Treatment options in carotid artery injury include observation, antithrombotic therapy, and endovascular stenting. [38],[39] The need for surgical intervention is rare. The requirement for surgical reconstruction is determined by the thrombogenicity of the injured carotid artery, the state of the collateral circulation to the brain, the presence of an expanding hematoma or worsening neurological symptoms despite anticoagulation. [39]

Cervical spinal injury

The management of spinal trauma ranges from dealing with patients with trivial injuries through to major complex, spinal cord trauma which may be life threatening. Many patients can be managed conservatively. The options for non-operative treatment of the cervical spine range from the application of a lightweight orthosis through to a reduction with halo traction and rigid stabilization with a halo jacket. The principles of treatment are to decompress neurological structures and restore vertebral column integrity. Indications for surgical stabilization in sub-axial fractures include failure of closed reduction, unstable injuries and progressive neurological deterioration. [40]

Complications

Complications of tracheoesophageal transection include esophageal strictures and tracheoesophageal stenosis. [13] Ischemia and anastomotic leaks are known risk factors in esophageal stricture formation. [41] Three patients in the current literature review underwent delayed repair of their injuries and of these two patients developed esophageal stricture formation [7],[11] and one developed subglottic stenosis. [12] None of these patients developed anastomotic leak during their post-operative period. Stricture formation in these patients may be contributed by the severity of local tissue damage and ischemia at the time of the injury which had necessitated the staged reconstruction during their initial surgery. However, no stricture formation was seen in the group that underwent primary repair.

Tracheoesophageal fistula (TOF) is a rare complication. High cuff pressures, infection and ischemia are known factors that may be implicated in fistula formation. [42],[43] Two layered closure of esophageal injury and re-enforcement with tissue flaps are protective of TOF formation [6] as inferred from the current literature review where none of the patients undergoing this type of repair developed delayed TOF.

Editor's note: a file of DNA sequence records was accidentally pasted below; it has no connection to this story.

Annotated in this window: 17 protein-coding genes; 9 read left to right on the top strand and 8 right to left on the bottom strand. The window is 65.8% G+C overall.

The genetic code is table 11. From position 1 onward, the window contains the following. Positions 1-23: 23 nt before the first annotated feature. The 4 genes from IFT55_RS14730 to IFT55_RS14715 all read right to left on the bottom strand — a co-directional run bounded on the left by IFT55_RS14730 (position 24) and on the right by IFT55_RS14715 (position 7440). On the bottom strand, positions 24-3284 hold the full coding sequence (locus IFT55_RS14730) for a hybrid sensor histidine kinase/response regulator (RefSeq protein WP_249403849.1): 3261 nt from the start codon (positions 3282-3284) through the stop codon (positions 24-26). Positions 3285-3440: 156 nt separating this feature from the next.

Symptoms in TOF usually develop 3 to 10 days after the initial blunt trauma. [44] Coughing after swallowing, Ono's sign is the classic symptom in TOF but other symptoms include hemoptysis, increased tracheal secretions, copious production of sputum, dysphagia, hoarseness, and odynophagia. The diagnosis is typically established with the use of contrast studies, endoscopy, and bronchoscopy. However, the false-negative rates are up to 33% for endoscopy and 12.5% for contrast studies. [45] Surgical repair should be carried out as soon as possible after diagnosis. Non-operative management carries a high mortality of 80%, while operative mortality is only 9.3%. [46] The repair is best carried out through a right posterolateral thoracotomy, which allows access to all levels of the trachea and esophagus. The use of interposition tissue is recommended not only to protect the suture line but also to prevent recurrence of TOF. [47] Temporary esophageal stenting may be an alterative option in patients who are critically ill and unable to undergo corrective surgery. [48]

In conclusion, presentation of patients to hospital with combined transection of the trachea and esophagus is rare after blunt trauma. Once an airway is secured in the acute setting a high index of clinical suspicion with appropriate contrast or endoscopic examination should be present to diagnose occult injuries including those to the esophagus.

 
   References Top

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Correspondence Address:
Umar Imran Hamid
Department of Cardiothoracic Surgery, Royal Victoria Hospital, Grosvenor road, Belfast, UK BT12 6BA
United Kingdom
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Source of Support: None, Conflict of Interest: None


DOI: 10.4103/0974-2700.110774